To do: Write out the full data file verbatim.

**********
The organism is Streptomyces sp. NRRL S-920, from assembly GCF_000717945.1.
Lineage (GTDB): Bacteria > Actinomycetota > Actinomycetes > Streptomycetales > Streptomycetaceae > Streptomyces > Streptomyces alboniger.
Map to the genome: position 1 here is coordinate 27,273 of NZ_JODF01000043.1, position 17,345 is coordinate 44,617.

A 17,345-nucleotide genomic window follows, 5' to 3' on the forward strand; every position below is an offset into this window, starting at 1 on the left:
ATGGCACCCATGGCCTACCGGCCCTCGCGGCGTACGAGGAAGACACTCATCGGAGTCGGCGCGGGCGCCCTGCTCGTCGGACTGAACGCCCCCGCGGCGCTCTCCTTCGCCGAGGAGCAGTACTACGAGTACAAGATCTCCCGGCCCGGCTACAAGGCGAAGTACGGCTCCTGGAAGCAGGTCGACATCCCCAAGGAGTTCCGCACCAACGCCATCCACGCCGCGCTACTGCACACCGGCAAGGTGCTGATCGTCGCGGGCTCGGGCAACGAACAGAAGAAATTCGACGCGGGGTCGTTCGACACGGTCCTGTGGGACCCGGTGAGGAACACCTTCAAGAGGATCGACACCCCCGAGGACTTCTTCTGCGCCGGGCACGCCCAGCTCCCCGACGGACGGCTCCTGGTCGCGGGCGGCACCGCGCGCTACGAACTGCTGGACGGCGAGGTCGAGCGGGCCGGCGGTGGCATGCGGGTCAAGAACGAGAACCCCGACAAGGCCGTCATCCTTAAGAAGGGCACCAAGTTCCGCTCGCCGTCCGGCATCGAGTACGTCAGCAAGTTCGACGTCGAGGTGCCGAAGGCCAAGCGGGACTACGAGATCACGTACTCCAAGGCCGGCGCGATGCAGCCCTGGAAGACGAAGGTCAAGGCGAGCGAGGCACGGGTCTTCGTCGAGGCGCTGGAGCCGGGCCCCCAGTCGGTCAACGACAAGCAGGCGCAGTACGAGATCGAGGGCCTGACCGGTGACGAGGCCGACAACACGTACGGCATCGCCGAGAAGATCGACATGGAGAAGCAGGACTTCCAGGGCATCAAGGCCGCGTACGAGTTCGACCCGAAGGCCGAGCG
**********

The organism is Streptomyces sp. NRRL S-920, from assembly GCF_000717945.1.
Lineage (GTDB): Bacteria > Actinomycetota > Actinomycetes > Streptomycetales > Streptomycetaceae > Streptomyces > Streptomyces alboniger.
Map to the genome: position 1 here is coordinate 27,273 of NZ_JODF01000043.1, position 17,345 is coordinate 44,617.

A 17,345-nucleotide genomic window follows, 5' to 3' on the forward strand; every position below is an offset into this window, starting at 1 on the left:
ATGGCACCCATGGCCTACCGGCCCTCGCGGCGTACGAGGAAGACACTCATCGGAGTCGGCGCGGGCGCCCTGCTCGTCGGACTGAACGCCCCCGCGGCGCTCTCCTTCGCCGAGGAGCAGTACTACGAGTACAAGATCTCCCGGCCCGGCTACAAGGCGAAGTACGGCTCCTGGAAGCAGGTCGACATCCCCAAGGAGTTCCGCACCAACGCCATCCACGCCGCGCTACTGCACACCGGCAAGGTGCTGATCGTCGCGGGCTCGGGCAACGAACAGAAGAAATTCGACGCGGGGTCGTTCGACACGGTCCTGTGGGACCCGGTGAGGAACACCTTCAAGAGGATCGACACCCCCGAGGACTTCTTCTGCGCCGGGCACGCCCAGCTCCCCGACGGACGGCTCCTGGTCGCGGGCGGCACCGCGCGCTACGAACTGCTGGACGGCGAGGTCGAGCGGGCCGGCGGTGGCATGCGGGTCAAGAACGAGAACCCCGACAAGGCCGTCATCCTTAAGAAGGGCACCAAGTTCCGCTCGCCGTCCGGCATCGAGTACGTCAGCAAGTTCGACGTCGAGGTGCCGAAGGCCAAGCGGGACTACGAGATCACGTACTCCAAGGCCGGCGCGATGCAGCCCTGGAAGACGAAGGTCAAGGCGAGCGAGGCACGGGTCTTCGTCGAGGCGCTGGAGCCGGGCCCCCAGTCGGTCAACGACAAGCAGGCGCAGTACGAGATCGAGGGCCTGACCGGTGACGAGGCCGACAACACGTACGGCATCGCCGAGAAGATCGACATGGAGAAGCAGGACTTCCAGGGCATCAAGGCCGCGTACGAGTTCGACCCGAAGGCCGAGCG